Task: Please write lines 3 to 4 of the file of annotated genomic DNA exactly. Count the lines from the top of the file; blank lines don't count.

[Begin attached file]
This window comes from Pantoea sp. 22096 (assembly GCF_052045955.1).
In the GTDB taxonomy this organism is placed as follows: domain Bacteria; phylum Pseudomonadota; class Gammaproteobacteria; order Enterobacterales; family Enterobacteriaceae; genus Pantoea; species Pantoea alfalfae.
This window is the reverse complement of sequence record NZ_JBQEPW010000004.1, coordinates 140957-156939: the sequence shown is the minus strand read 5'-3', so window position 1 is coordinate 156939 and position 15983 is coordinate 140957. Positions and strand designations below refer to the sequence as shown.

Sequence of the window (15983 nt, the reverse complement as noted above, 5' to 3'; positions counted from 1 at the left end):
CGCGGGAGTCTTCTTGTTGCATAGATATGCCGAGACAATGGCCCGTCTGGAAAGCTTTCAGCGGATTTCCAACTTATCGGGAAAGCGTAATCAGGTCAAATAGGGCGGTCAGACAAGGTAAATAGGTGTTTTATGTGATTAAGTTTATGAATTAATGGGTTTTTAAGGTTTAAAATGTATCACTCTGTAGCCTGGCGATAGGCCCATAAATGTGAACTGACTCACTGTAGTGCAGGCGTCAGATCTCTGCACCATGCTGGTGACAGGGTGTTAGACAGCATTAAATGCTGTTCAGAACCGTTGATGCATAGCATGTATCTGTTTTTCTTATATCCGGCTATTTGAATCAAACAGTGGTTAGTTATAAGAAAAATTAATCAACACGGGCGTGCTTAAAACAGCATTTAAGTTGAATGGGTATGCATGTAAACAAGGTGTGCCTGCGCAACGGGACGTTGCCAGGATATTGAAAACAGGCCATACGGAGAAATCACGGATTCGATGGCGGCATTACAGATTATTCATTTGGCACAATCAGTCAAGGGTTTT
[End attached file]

This window is the reverse complement of sequence record NZ_JBQEPW010000004.1, coordinates 140957-156939: the sequence shown is the minus strand read 5'-3', so window position 1 is coordinate 156939 and position 15983 is coordinate 140957. Positions and strand designations below refer to the sequence as shown.

Sequence of the window (15983 nt, the reverse complement as noted above, 5' to 3'; positions counted from 1 at the left end):